Bodyboard down the Olifants, sleep in a bedouin tent, hike a pristine trail
Fork makes a point with tapas on Long Street
For fine cuisine in a relaxed, down-to-earth atmosphere, Fork delivers: one bite at a time
Fork is an innovative, trend-setting restaurant in vibey Long Street. It attracts an eclectic crowd with its distinctive dishes for the epicurious. By focusing on fork-sized tapas, it packs tons of flavour into small servings, perfect for sharing with friends. It’s a choice place to unwind after work and the perfect launching pad for a night on the town. The interior reminds us of a hideaway tapas bar in downtown Barcelona.
Inspired by Spanish tradition and modern European styles, Fork adds a South African twist to its fare. Taking local and seasonal ingredients, diners get a stab at unique interpretations of classic favourites or utterly new creations. The result is food that is sophisticated yet honest: complex without pretention.
The same could be said of owners J.D. Haasbroek and Ed Saunders who welcome everyone through the door. Together, they provide outstanding service, making everything seem effortless.
They’ve dressed the place in 1930s minimalism: simple, understated and warm. Exposed brick walls give an earthy texture while copper-banded wooden tables and leather couches hint at casual elegance. With soft-glow fixtures hanging over each table, meals are enjoyed in cosy intimacy.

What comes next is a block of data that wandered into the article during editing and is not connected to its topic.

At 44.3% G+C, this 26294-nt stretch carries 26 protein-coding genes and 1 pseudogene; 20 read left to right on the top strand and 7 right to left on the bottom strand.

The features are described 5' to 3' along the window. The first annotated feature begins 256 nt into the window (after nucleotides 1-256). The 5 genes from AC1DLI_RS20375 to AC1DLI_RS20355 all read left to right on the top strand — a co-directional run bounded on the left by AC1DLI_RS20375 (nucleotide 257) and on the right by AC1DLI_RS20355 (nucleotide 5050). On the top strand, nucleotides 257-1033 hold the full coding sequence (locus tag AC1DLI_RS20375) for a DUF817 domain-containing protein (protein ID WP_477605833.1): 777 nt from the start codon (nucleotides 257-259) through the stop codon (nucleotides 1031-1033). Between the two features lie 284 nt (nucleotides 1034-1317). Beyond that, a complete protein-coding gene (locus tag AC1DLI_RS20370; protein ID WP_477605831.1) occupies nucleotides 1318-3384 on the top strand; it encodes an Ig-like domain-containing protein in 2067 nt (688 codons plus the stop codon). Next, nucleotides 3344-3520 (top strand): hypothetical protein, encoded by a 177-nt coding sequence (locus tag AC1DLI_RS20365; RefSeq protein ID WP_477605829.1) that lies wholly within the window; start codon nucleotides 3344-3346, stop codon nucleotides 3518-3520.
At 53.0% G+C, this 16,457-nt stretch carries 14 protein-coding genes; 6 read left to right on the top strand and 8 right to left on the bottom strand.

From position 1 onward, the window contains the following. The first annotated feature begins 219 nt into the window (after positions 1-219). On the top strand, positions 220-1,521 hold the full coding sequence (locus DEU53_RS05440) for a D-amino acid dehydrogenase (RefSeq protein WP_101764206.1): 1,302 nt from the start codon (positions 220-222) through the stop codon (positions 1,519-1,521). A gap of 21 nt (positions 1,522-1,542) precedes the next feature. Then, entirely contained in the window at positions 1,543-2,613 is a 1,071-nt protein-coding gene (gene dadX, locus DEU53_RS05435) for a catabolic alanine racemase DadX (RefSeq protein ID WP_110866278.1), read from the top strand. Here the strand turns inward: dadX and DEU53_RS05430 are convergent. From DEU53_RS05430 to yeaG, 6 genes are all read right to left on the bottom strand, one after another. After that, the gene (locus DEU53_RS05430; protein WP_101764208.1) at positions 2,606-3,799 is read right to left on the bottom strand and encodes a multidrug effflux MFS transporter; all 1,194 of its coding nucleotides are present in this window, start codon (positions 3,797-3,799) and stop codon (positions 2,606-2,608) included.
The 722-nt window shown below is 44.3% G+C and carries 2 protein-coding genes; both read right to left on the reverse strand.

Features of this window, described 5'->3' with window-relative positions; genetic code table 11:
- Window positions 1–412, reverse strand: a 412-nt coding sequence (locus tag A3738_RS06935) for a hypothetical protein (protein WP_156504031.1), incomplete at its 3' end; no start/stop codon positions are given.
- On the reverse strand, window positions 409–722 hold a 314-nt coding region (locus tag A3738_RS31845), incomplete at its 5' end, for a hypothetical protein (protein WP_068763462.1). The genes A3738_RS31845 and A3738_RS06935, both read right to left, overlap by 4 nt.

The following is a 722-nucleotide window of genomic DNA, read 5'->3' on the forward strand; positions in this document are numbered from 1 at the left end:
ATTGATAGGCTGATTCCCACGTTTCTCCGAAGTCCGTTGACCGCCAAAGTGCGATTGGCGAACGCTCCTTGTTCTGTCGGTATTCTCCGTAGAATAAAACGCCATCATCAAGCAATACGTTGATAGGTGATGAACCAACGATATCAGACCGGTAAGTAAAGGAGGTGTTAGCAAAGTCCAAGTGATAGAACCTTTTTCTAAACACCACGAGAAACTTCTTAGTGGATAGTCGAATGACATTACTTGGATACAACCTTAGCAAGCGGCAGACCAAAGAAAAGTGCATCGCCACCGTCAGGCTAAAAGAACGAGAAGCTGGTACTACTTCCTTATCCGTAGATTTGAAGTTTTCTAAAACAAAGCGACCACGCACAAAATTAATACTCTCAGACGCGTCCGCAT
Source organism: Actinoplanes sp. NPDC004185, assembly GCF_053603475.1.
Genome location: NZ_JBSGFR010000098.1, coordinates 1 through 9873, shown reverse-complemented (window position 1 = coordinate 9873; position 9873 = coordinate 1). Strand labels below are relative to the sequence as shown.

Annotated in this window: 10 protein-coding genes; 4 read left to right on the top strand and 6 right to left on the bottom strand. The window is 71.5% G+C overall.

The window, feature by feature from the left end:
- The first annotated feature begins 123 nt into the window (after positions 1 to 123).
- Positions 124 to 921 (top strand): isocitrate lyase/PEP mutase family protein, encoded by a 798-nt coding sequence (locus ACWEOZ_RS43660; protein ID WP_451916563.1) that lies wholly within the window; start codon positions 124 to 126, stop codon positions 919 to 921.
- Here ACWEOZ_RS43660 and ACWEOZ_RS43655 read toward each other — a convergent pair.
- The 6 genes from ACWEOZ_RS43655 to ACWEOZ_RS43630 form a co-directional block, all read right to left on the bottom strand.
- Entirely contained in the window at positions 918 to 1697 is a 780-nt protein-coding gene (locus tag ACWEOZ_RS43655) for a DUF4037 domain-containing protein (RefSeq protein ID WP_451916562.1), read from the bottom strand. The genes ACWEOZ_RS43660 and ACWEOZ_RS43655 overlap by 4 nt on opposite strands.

But recently, I glimpsed Fork’s rare quality before even picking up the utensil. One afternoon while sipping one of their silky cappuccinos, a patron inquired about a white asparagus special she’d just enjoyed. Chef Jonathan Japha came out and enthused that he’d: “found these rare gems at the freshest grocer in town.” And that he just had to make them as a special for the day. He then told her where she could buy them herself
What the fork?
This restaurant is renowned for running good-value specials; picture a tasting of tapas such as grilled kingklip with cauliflower puree and mussel sauce; roast chicken with fondant potatoes; pan-seared ostrich fillet served with a sweet and sour chutney and rosemary honey dressing, and plenty more.
It looks great, and tastes even better. Every fork-full explodes with flavour. Indeed, it takes a moment to recover from each bite. Here gastronomic interest never wanes. Each dish goes in a new direction, granting unexpected revelations.
When I sneak a peek at the other diners, they are having their own tapas enjoyment too. Some are digging into roast pork belly with a mustard and parsley crust while others are munching on grilled tiger prawns wrapped in pancetta. I even spot a guy try to outmanoeuvre his girlfriend for their last bit of pan-seared ostrich fillet, but she skewers it first. They laugh as she savours her triumph, following it with another round of red from the thoughtfully selected wine menu.
Best shared with friends
I later learned that the owners are just as passionate about great dining. For them, tapas provide endless opportunities for diners to educate their palates and become culinary cosmopolitan. And they also bring people together.
“Tapas are best shared between friends,” says J. D. “Who can enjoy new tastes together and share in laid-back conversation. In fact, we get groups that come in after work and order a plate or two every hour until we close, just chilling over a nice bottle of wine.
“That’s what we wanted to create here: a place to relax with friends and enjoy a world of flavour.”
Well, they’ve done just that. So do yourself a favour: round up your chums, head to 84 Long Street, and when you come to a Fork in the road, take it.
If you're looking for a way to sustain the energy and laughter after dinner you might want to try a Molo coffee with your dessert. The Molo coffee is similar to an Irish coffee but with different ingredients and an energy bite to it that kicks in and keeps everyone from wanting to go to sleep. Don't ask for the recipe - they won’t share it with you.